How social media is used to reach young voters

The year was 2000 and it was the first time I was eligible to vote in a presidential election. Since I lived on a college campus four hours away from home, I requested and filled out an absentee ballot. But then I procrastinated and forgot to mail it in. Oops! I remember one particular friend being appalled. We live in a swing state, he lamented. How could you forget to mail your ballot?

Honestly, why I didn’t vote could probably be boiled down to two reasons: apathy about the candidates and a lack of awareness about the issues. No one was reminding me to vote either. Back then, campaigns and civic groups didn’t really reach out to voters online. And how could they? I’m pretty sure we were still using Yahoo! as a search engine and the popular “social media” at the time was AOL instant messenger. 

Today, social media has massive reach and is a significant way millions of young people connect. About 90 percent of 18 to 29-year-olds use at least one social media platform, according to the Pew Research Center. Anyone who wants to reach young people is doing so through social media, and campaigns and civic groups are no different.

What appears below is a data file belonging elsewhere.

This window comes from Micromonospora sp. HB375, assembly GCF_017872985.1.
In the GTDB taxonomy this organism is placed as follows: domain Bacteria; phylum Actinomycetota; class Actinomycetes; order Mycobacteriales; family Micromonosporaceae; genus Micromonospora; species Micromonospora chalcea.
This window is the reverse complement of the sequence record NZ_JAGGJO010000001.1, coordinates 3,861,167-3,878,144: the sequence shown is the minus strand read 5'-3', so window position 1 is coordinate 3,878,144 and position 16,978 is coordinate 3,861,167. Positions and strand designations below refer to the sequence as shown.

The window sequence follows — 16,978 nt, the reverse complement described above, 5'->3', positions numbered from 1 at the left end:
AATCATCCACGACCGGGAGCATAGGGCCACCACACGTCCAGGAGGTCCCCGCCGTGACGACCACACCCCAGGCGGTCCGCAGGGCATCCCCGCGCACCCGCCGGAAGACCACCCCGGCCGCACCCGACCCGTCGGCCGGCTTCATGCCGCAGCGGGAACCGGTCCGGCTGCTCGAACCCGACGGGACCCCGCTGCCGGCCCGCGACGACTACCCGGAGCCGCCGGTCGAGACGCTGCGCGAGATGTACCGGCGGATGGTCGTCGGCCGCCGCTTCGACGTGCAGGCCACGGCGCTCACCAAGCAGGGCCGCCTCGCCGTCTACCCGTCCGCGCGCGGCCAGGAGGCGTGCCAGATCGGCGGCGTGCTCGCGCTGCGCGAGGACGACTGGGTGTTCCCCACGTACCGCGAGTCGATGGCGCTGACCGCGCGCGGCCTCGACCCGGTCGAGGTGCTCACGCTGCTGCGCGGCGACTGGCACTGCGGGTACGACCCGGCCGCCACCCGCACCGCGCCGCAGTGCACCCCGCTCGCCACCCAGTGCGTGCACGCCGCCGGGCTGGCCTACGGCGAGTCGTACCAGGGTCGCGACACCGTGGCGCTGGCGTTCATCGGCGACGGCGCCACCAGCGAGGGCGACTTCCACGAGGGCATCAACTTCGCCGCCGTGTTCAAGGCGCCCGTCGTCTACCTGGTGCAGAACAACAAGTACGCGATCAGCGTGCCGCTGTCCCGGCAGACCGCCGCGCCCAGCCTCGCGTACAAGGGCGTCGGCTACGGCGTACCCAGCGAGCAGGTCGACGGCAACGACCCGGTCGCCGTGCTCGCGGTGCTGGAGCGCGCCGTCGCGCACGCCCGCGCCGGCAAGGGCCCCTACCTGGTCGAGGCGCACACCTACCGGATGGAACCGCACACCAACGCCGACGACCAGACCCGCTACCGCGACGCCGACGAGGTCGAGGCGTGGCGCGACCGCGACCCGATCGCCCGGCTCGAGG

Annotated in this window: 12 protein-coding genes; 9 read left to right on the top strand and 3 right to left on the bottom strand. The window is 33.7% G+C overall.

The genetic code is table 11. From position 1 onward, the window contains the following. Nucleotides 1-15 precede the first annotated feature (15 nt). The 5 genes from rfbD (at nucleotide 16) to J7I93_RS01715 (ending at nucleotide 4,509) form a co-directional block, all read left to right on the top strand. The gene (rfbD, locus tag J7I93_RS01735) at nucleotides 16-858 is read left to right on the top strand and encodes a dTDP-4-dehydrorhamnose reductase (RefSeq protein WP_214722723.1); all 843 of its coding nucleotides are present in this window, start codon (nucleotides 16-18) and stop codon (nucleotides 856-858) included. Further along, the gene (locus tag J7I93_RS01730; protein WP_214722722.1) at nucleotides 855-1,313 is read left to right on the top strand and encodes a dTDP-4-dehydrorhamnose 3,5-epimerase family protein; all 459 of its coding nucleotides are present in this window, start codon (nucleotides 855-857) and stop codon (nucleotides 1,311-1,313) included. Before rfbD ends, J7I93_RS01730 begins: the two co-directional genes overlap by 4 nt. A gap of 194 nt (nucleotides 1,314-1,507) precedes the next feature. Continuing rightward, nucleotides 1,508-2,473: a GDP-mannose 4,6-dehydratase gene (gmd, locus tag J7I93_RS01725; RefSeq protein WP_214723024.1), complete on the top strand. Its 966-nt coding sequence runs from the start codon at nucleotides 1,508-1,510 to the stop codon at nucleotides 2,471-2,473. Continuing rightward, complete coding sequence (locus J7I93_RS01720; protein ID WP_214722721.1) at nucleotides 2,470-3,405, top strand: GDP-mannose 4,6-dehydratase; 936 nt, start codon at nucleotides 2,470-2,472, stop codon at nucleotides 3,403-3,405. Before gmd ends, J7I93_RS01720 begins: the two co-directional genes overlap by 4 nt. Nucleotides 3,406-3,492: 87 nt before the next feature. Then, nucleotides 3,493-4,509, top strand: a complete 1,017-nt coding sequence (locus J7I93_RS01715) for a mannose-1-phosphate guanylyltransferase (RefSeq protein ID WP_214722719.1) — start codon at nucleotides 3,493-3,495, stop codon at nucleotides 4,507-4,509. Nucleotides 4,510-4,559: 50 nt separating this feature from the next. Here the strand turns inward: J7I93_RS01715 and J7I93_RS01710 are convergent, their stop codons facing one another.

Young voters consume a lot of their election information online. Nearly half of 18 to 24-year-olds heard about the 2018 elections from Facebook, Instagram, Snapchat and Twitter, according to Tufts University’s Center for Information and Research on Civic Learning and Engagement (CIRCLE). Voter registration reportedly spiked nationally in the 24 hours after singer Taylor Swift encouraged her 112 million Instagram followers to register to vote. King County experienced a voter registration bump after her post, though it was also the day before our registration deadline. Was T-Swift really that impactful? We’ll never know. But what we do know is that her social media following, much like her musical fan base, probably skews young.

King County Elections uses social media to reach out to voters every day. We’re on Twitter, Facebook and Instagram. Lately we’ve stepped up our Snapchat game to connect with younger voters. (The company says that 85 percent of its users are ages 18 to 34.) We launched our first Snapchat campaign to get out the vote during the 2017 General Election. For the 2018 midterms, we dived deeper with filters and animated ads reminding people about the Election Day deadline.

With Snapchat, we’re also hoping to reach future voters. Next year, 16 and 17-year-olds will be able to pre-register to vote in Washington State. Since Snapchat is the most popular social media network among teens, we’re already planning how to use it to reach out to them about pre-registration. 

Check out some examples from our 2018 Snapchat campaign:

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